Retailing of 'fairness' ointments continues

SHARJAH — Despite the recent ban by Sharjah Municipality on retailing of dermatological creams and ointments in shops selling beauty and cosmetic products, outlets continue to sell these prescribed ointments for burns and eczema, or for what is becoming increasingly popular, as complexion whitening creams to beauty-conscious customers.


Afkar Ali Ahmed

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Published: Sat 15 Apr 2006, 11:00 AM

Last updated: Sat 4 Apr 2015, 5:51 PM

Speaking to Khaleej Times, a number of women who regularly purchase these products for facial treatments from cosmetic supply shops in Sharjah disclosed that these ointments include Lucceed R, Cora, Petaderm, Crusader among many other creams — often prescribed by doctors for treating severe skin diseases such as eczema.

Mona Abdulla, from Sharjah, said: “I understand these kinds of medicines are very strong, but they improve my complexion and my skin does become fairer temporarily. These ointments are available in a number of these outlets in Sharjah. I used to buy Lucceed R from an outlet located on Al Zahra Street.”

Maha Jihad, also from Sharjah, said that Petaderm ointment is sold in pharmacies against a dermatologist's prescription for treating eczema and severe skin rash. "But I often purchase it from beauty goods outlets for whitening my skin. The sales staff at these outlets often try to convince their customers to buy a variety of these creams and mix them together before application for quick results. I simply refuse to take up their advice because I understand these people are promoting their products without any concern about their customers' health. They expose the customers to health hazards just to earn little commission,” she added.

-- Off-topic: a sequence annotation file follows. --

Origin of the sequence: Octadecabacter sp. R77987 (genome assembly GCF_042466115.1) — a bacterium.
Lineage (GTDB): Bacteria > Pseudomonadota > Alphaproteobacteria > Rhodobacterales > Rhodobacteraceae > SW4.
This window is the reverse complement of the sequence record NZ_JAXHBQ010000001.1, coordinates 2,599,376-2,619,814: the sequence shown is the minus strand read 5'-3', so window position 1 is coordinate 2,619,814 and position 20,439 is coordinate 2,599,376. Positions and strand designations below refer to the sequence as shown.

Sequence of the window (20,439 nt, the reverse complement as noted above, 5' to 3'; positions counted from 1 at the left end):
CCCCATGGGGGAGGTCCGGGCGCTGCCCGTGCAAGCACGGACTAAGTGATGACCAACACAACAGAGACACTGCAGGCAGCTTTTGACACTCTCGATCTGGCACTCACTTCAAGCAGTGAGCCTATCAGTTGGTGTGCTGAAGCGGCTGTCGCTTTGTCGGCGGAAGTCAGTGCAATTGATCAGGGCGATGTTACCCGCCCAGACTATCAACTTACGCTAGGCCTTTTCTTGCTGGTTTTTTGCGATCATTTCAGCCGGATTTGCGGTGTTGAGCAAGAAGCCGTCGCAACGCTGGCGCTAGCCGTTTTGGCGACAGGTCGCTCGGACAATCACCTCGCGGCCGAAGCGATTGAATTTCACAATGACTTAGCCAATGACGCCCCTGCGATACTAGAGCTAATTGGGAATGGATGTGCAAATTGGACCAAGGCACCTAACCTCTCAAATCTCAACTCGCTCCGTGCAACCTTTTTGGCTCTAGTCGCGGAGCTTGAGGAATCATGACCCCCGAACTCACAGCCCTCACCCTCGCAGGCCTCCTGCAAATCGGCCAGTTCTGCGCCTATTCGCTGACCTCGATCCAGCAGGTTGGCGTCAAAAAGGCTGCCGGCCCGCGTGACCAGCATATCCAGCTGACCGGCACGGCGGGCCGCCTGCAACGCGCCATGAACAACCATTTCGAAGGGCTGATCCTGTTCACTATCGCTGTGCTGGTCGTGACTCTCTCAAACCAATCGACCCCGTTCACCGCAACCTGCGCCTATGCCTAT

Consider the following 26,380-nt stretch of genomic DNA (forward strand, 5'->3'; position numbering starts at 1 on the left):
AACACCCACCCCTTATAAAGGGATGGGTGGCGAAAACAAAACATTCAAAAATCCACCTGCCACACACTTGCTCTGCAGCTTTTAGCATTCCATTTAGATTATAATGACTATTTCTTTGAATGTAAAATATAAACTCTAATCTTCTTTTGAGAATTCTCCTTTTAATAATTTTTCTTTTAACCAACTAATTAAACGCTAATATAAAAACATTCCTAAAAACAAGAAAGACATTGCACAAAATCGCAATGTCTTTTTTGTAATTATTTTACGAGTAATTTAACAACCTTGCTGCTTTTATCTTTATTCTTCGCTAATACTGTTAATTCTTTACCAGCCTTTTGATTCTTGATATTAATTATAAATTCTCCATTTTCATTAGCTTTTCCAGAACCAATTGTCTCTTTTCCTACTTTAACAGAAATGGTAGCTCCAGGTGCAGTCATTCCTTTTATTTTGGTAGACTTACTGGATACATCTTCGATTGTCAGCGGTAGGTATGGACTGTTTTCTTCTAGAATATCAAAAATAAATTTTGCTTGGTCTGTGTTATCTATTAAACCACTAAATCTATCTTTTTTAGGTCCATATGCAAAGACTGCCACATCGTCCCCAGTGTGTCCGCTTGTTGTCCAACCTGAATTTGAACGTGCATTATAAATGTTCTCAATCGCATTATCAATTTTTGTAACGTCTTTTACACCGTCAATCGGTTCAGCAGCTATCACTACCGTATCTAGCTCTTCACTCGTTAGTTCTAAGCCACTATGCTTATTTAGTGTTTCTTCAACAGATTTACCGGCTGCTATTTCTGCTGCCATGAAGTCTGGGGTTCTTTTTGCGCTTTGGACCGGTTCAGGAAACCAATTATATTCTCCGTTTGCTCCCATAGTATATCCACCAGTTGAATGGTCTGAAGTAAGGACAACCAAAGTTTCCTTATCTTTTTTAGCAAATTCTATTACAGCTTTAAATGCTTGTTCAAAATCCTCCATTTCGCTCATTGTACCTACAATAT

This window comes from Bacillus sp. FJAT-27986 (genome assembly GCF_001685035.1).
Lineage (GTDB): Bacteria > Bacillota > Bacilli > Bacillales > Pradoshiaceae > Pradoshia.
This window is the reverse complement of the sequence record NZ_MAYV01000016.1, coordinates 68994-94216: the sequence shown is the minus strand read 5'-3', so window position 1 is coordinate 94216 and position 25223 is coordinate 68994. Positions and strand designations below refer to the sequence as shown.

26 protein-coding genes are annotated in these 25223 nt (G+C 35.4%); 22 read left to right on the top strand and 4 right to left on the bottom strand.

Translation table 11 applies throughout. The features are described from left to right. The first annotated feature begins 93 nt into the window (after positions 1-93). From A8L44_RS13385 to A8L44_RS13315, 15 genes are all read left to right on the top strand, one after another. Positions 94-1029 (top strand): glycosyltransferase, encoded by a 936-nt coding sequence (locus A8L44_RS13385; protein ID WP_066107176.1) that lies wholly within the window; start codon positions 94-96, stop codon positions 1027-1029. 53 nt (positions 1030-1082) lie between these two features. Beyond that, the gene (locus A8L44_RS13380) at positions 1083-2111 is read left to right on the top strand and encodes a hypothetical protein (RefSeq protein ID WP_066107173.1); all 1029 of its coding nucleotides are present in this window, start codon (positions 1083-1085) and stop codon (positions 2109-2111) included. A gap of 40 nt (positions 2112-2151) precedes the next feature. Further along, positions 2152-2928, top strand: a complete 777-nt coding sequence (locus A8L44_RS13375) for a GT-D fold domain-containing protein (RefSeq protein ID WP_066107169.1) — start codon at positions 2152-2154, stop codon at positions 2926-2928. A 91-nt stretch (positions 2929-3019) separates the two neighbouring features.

Hani Rabee, a salesperson at one of the outlet, said that several outlets are now printing posters and stickers themselves for skin and hair treatment medicines that should otherwise be prescribed only by a qualified dermatologist.

“The posters highlight that the creams and ointments are cosmetic products to be used for skin whitening, better complexion and thickening of hair, giving it a more natural look. Many women often believe in the claims made in these posters and purchase the products — only to later discover that the cream is not as effective as it is touted to be. And yet, customers often return to the outlet later only to buy yet another cream in the hope it will prove to be more effective."

Abdullah Al Amri, Director-General of Sharjah Municipality, said that the civic body has recently decided to force companies, outlets, factories dealing with cosmetic goods to practise legally and to confine themselves only to the business activity mentioned in their licence.

The decision also mandates them to print the validity and expiry date of the product on the packaging, as well as name of the product and place of manufacture using permanent ink. Under the decision, manufacturers should register the product in the record of the Ministry of Health and maintain a record of the product validity certificates attested by UAE embassy in the country of origin.

The decision also prohibits retailing of prescribed medicines, as cosmetic products and printing posters or stickers for skin and hair treatment.

The circular has already been distributed to these companies and they have been given a two-month period to streamline their business in line with the policy of public health protection.

The health inspectors are also carefully monitoring the market to minimise any malpractice by any such outlets. The municipal authorities have also urged the public to contact the municipality's emergency section to complain against any such illegal activity they may come across.

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